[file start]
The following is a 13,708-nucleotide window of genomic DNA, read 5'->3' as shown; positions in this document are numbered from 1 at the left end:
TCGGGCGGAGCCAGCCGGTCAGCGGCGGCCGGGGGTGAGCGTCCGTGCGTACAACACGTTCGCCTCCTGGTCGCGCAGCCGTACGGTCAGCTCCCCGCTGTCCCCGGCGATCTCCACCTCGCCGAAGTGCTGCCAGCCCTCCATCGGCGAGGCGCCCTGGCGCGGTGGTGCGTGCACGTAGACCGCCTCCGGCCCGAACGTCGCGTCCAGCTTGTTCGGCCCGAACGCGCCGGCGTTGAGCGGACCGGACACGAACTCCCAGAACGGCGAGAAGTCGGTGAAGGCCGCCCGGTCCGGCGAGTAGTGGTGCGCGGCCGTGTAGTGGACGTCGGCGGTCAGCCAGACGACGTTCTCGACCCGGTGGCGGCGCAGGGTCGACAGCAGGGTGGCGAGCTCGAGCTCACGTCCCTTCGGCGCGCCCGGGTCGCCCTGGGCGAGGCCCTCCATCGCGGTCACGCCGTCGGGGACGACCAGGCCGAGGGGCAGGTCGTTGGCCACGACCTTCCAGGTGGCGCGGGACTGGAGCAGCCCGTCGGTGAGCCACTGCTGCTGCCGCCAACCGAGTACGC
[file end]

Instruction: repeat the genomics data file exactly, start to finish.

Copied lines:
The following is a 13,708-nucleotide window of genomic DNA, read 5'->3' as shown; positions in this document are numbered from 1 at the left end:
TCGGGCGGAGCCAGCCGGTCAGCGGCGGCCGGGGGTGAGCGTCCGTGCGTACAACACGTTCGCCTCCTGGTCGCGCAGCCGTACGGTCAGCTCCCCGCTGTCCCCGGCGATCTCCACCTCGCCGAAGTGCTGCCAGCCCTCCATCGGCGAGGCGCCCTGGCGCGGTGGTGCGTGCACGTAGACCGCCTCCGGCCCGAACGTCGCGTCCAGCTTGTTCGGCCCGAACGCGCCGGCGTTGAGCGGACCGGACACGAACTCCCAGAACGGCGAGAAGTCGGTGAAGGCCGCCCGGTCCGGCGAGTAGTGGTGCGCGGCCGTGTAGTGGACGTCGGCGGTCAGCCAGACGACGTTCTCGACCCGGTGGCGGCGCAGGGTCGACAGCAGGGTGGCGAGCTCGAGCTCACGTCCCTTCGGCGCGCCCGGGTCGCCCTGGGCGAGGCCCTCCATCGCGGTCACGCCGTCGGGGACGACCAGGCCGAGGGGCAGGTCGTTGGCCACGACCTTCCAGGTGGCGCGGGACTGGAGCAGCCCGTCGGTGAGCCACTGCTGCTGCCGCCAACCGAGTACGC